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Is hanging of Yakub a reflection of New Delhi’s mindset?

By Aaqib Hussain  :A message claiming to be the last words of Yakub Memon is doing rounds on social media, wherein he is believed to have praised the founder of the Pakistani state, Mohammad Ali Jinnah for his vision, and Kashmiris for their heroic struggle against the state. No one has vouched for the authenticity of this statement yet, but the hanging itself is a message or maybe a reminder of the mindset of the Indian state.
Analysing the pattern of executions in the past decade or so, one could easily guess that Yakub had to hang; today, tomorrowor day after. With the right wing Bhartiya Janata Party led government at New Delhi it was not unexpected. The rise of BJP is often linked to its role in the demolition of Babri mosque on December 6, 1992. For years the right wing Hindu party openly advocated razing this four-century-old mosque to pave the wave for the construction of Ram temple. The role of its leaders in the 1992 Babri masjid demolition movement isn’t hidden from anyone. Who hasn’t seen LK Advani, former deputy prime minster of India, carrying a bow and an arrow in his notorious Rath Yatra, a march that was launched to raze down the 16th century mosque?
The Bombay blasts of March 12, 1993, were a sequel to the Bombay riots of January 1993 in which Hindu mobs killed around 700 Muslims, raped their women and destroyed properties worth billions. The Srikrishna commission appointed for inquiry into the riots during December 1992 and January 1993 aptly summed up this sequence as Babri mosque-Bombay riots-Bombay blasts. It was no secret that the Rath Yatra of Advani would snowball into a major disruption that will divide India’s population. The Srikrishna commission made the following observations about the government and law enforcing agencies:
“That there was a general bias against the Muslims in the minds of average policeman which was evident in the way they dealt with the Muslims”.
“There were attacks going on against the Muslims and their properties in different areas from 8 January 1993, at least there is no doubt that Shiv Sena took the lead in organised attacks on Muslims and their properties under the guidance of several leaders of Shiv Sena from level of shahkha-pramukh (branch leader) to Shiv Sena pramukh (chief), Bal Thackeray, who like a veteran general, commanded his loyal Shiv Sainiks to retaliate by organised attacks against Muslims.”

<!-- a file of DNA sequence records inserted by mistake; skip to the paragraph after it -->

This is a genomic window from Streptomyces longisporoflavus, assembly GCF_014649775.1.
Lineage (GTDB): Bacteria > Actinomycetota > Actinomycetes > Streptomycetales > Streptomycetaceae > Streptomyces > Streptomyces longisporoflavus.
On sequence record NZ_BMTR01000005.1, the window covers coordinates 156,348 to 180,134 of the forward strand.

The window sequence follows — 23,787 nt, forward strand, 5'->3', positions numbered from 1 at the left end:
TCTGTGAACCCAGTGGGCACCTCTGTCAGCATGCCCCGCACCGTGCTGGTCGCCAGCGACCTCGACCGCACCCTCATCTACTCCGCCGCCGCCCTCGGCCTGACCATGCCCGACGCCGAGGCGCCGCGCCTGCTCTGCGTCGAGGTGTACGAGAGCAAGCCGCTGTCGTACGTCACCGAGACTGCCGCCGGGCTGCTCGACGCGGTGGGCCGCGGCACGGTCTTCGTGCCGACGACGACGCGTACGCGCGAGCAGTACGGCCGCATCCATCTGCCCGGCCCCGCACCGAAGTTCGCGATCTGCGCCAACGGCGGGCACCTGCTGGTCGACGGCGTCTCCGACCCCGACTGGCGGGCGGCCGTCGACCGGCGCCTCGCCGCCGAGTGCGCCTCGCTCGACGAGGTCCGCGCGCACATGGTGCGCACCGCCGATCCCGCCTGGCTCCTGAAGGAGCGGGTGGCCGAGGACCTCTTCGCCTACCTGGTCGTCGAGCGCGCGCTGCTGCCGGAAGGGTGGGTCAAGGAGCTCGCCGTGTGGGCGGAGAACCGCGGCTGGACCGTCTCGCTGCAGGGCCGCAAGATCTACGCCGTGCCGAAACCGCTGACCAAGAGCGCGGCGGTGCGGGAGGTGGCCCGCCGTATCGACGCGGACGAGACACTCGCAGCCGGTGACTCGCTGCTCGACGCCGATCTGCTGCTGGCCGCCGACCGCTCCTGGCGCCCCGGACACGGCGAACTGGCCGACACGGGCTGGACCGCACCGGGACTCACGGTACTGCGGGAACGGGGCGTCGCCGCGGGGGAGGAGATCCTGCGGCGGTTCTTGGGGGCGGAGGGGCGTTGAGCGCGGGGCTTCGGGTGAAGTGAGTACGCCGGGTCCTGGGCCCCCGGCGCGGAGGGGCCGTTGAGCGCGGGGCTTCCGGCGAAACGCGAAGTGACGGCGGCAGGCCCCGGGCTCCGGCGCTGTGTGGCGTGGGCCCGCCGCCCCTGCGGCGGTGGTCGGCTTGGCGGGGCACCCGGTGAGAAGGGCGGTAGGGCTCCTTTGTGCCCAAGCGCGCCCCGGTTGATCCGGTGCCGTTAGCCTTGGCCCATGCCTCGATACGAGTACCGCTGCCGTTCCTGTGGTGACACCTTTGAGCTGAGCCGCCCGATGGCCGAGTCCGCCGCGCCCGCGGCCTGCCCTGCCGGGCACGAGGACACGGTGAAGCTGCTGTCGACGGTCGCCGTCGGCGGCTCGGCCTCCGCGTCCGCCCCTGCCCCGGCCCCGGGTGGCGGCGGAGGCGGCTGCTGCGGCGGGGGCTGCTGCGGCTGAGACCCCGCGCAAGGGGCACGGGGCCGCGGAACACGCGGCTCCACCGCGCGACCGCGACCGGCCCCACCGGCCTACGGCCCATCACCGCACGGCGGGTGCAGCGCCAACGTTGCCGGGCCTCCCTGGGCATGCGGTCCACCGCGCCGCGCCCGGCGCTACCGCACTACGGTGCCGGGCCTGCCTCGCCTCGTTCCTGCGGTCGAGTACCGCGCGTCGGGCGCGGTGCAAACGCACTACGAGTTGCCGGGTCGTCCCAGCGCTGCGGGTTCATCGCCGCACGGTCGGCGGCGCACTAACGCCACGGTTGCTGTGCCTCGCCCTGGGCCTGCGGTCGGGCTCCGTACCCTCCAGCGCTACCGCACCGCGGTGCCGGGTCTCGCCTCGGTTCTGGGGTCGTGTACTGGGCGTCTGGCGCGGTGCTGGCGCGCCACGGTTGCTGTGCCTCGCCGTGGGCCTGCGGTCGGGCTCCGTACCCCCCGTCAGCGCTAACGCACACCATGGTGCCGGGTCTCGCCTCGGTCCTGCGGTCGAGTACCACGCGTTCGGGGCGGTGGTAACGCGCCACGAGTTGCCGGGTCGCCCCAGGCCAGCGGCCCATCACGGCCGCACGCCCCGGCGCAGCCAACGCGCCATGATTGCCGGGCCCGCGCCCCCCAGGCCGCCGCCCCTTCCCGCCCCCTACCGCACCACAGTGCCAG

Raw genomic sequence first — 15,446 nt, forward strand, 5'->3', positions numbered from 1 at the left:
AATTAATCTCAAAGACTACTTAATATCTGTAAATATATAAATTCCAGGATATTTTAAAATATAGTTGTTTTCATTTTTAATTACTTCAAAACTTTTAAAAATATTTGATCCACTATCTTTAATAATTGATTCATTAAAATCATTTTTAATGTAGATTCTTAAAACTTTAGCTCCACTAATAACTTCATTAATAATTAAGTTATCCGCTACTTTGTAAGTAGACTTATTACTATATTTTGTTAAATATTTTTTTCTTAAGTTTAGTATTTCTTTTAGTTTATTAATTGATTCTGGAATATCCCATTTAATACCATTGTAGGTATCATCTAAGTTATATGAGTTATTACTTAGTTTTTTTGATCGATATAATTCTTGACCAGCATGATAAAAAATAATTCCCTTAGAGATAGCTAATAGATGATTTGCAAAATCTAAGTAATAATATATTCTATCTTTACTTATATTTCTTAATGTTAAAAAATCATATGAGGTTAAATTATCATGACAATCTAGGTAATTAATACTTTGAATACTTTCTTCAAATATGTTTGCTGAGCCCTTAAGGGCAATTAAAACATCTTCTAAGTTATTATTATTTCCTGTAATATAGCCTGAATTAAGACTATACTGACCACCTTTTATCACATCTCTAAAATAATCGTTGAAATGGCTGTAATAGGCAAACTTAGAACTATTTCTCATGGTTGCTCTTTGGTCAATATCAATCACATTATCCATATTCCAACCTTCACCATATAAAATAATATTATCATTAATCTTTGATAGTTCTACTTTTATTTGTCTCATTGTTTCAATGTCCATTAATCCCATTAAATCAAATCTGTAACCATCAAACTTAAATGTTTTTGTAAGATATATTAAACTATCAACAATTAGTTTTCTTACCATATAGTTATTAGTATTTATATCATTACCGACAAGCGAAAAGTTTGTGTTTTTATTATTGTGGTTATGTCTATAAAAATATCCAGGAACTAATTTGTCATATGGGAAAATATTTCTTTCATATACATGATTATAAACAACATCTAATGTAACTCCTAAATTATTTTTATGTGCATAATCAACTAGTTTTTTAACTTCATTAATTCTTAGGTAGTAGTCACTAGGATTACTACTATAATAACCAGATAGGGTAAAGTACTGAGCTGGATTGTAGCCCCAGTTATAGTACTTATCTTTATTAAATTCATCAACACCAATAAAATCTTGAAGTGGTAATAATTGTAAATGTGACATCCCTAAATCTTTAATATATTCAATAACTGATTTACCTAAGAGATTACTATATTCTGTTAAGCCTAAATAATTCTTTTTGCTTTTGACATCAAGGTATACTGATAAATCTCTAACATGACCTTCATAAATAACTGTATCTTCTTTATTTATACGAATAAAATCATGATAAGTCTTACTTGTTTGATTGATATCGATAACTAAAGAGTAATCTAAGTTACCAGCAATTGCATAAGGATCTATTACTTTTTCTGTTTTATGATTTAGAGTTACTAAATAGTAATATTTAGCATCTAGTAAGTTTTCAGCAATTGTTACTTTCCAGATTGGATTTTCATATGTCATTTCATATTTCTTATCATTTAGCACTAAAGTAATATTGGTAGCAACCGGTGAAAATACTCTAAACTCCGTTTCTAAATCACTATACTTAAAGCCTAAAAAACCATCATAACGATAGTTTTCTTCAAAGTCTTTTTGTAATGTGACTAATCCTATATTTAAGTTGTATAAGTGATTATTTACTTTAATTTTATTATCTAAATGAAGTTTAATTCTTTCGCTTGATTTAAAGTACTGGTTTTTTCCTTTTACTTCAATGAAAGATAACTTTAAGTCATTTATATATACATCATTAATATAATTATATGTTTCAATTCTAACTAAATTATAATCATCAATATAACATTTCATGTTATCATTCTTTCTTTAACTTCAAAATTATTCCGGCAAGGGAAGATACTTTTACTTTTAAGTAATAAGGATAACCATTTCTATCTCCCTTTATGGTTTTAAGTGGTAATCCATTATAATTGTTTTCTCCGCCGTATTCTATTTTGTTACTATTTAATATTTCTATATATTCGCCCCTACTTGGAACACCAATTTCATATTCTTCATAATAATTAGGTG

Even Yakub, in his only interview, acknowledged the fact that Bombay blasts were carried out in revenge to the riots and the demolition of Babri mosque. Having known the sensitivities and the emotions of Muslims attached to the Babri mosque, the BJP government by hanging Yakub has once again drawn the old Babri mosque sword through the Muslim heart. The hanging has certainly led the Muslims of India to ask some important questions. Why are the main conspirators of Bombay and Gujarat pogrom yet to be brought to book? Why are Babu Bajrangi and Maya Kodnani being granted bail every now and then? The thought of Bal Thackeray getting a state funeral after his proven role in the riots has always been disturbing for the Indian Muslims. And now hanging Yakub, after he had became a willing government witness, with such urgency, who was not the main conspirator and had already spent two decades in a prison, the perception that Muslims are being targeted because of their faith has been reinforced. By all legal and moral standards Yakub’s case didn’t merit a death sentence.
Since the Indian state couldn’t find Tiger Memon they hanged Yakub. That reminds me of the killing of Khalid Muzaffar Wani of Tral in April this year. Khalid was the brother of Hizb-ul-Mujahedeen commander’s Burhan. Considered to be the main player in renewing militancy in south Kashmir, Burhan has been keeping troops and police on tenterhooks for some years now. All attempts to nab him have failed and killing Muzaffar was a perfect example of “punishing you for your kin” attitude. It was not the first time that such things have been done in Kashmir. Many such cases have been reported in the past where kin of militants were taken into custody and tortured. And since 2008 reports of relatives of youth wanted for protests and stone pelting being detained or tortured are not uncommon.
The Indian state has been setting bad precedents and continues to do so. The way it treated Yakub is gruesome. After he returned under a deal, became an approver against his own brother, spent 21 years in confinement, left a safe asylum in Karachi only to help the Indian investigation agencies, he for sure didn’t deserve to be hanged.
Events like this force minority communities of India to think about their fate. A crime is a crime; you cannot punish one person and exonerate others for the same crime. The foundation of every nation lies on its justice system and it cannot dish out judgments on the basis of a particular community.
—The author is a student of dentistry based in New Delhi. Feedback: [email protected]